With the latest release of NVIDIA’s GeForce 451.48 WHQL driver we see the first full Direct X12 Ultimate compliant support from any GPU maker. Paired with the latest Windows 10 May 2020 Update (2004) we now have access to the new Hardware-Accelerated GPU Scheduling feature within Windows 10. The gist of this feature is simply to let the GPU handle its own memory directly without influence from the operating system. This could theoretically lead to better performance and lower latency based on its claims. If you want to read more about the driver itself we’ve got an article ready on that as well as the full rundown on DX12 Ultimate.
Today we have a simple goal, does it impact performance? I suggested we look at a card that might benefit more obviously from a memory management standpoint, but Hassan (I’m calling you out) suggested I use the RTX 2080Ti. I did, but I also used the GTX 1650 SUPER with it’s 4GB of VRAM to see just what would shake out.
Only two games were tested here, which is why this is called a Snapshot vs a performance evaluation. We tested Forza Horizon 4 and Gears Tactics since both are Microsoft DX12 games we thought we might see some more obvious performance benefits here if there were any to be had.
Once we had the results from 3 runs, after discarding an initial burner run for loading purposes, we took the average of average frame rates as well as the 99th percentile results from the run. We report our performance metrics as average frames per second and have moved away from the 1% and .1% reporting and are now using the 99th percentile. For those uncertain of what the 99th percentile is, representing is easily explained as showing only 1 frame out of 100 is slower than this frame rate. Put another way, 99% of the frames will achieve at least this frame rate.
|CPU||Intel Core i9-9900k @ 5GHz|
|Memory||32GB Mushkin Redline DDR4 3600|
|Motherboard||EVGA Z370 Classified K|
|Storage||Kingston KC2000 1TB NVMe SSD|
|PSU||Cooler Master V1200 Platinum|
|Windows Version||2004 with latest security patches|
Graphics Cards Tested
|GPU||Architecture||Core Count||Clock Speed||Memory Capacity||Memory Speed|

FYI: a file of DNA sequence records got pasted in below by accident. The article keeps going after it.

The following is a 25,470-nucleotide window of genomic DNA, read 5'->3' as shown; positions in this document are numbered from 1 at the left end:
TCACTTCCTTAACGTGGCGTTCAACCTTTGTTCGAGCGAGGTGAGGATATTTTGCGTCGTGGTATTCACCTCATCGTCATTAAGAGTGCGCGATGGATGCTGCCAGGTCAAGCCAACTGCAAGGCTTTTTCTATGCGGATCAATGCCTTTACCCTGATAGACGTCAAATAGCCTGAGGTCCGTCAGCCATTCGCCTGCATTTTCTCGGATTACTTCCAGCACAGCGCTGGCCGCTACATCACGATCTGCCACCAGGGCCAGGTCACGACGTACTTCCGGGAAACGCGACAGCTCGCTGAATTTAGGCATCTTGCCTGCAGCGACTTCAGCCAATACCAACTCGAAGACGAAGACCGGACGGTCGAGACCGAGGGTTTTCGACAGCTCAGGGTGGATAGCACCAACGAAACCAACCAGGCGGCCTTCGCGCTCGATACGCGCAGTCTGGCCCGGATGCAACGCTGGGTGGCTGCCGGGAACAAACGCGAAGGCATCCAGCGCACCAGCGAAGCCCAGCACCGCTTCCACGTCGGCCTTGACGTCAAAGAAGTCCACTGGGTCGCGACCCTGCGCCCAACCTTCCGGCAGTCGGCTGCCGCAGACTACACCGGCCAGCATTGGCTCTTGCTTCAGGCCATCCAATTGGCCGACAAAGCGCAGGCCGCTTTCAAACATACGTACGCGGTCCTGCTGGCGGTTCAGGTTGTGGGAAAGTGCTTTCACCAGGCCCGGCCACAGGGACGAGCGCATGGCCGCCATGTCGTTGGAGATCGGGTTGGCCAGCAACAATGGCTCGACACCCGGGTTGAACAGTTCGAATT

|NVIDIA RTX 2080ti FE||Turing||4352||1350/1635||11GB GDDR6||14Gbps|
|ZOTAC GTX 1650 SUPER||Turing||1280||1530/1725||4GB GDDR6||12Gbps|
RTX 2080 Ti Performance Results
GTX 1650 SUPER Results
With only two cards and two games, I can’t draw a hard conclusion across the board but we can see a tale of two different expectations. High-end enthusiast cards with plenty of VRAM to go around seem to not be impacted at this point, that could easily change over time as this is still a very new feature. BUT, if you’re a bit more down the rung and your card has less VRAM or is in the entry to mid-range when we see the GTX 1650 SUPER gain 7-8% performance in Gears Tactics and 8-9% in Forza Horizon 4 there’s no denying that this update gives graphics card users in that range a welcome push upwards in performance.
DX12 Ultimate features are really proving to be a game-changer for the entry-level to mainstream PC gamer with features like Variable Rate Shading, Mesh Shading (still waiting for that one to pop up in games), and now Hardware-Accelerated GPU Scheduling. These are showing the potential to raise the performance floor for those who can’t afford or justify moving to the enthusiast tier of graphics cards but would like to get a bit more out of their investment. And having something as simple as this boost comes from an OS and driver update to EXISTING hardware is an excellent thing indeed. But for now, only one vendor has you covered on being able to use it.
The question I have for you fine folks in the comment section is:
Should PC Games Performance Evaluations Be Done With Hardware-Accelerated GPU Scheduling Enabled?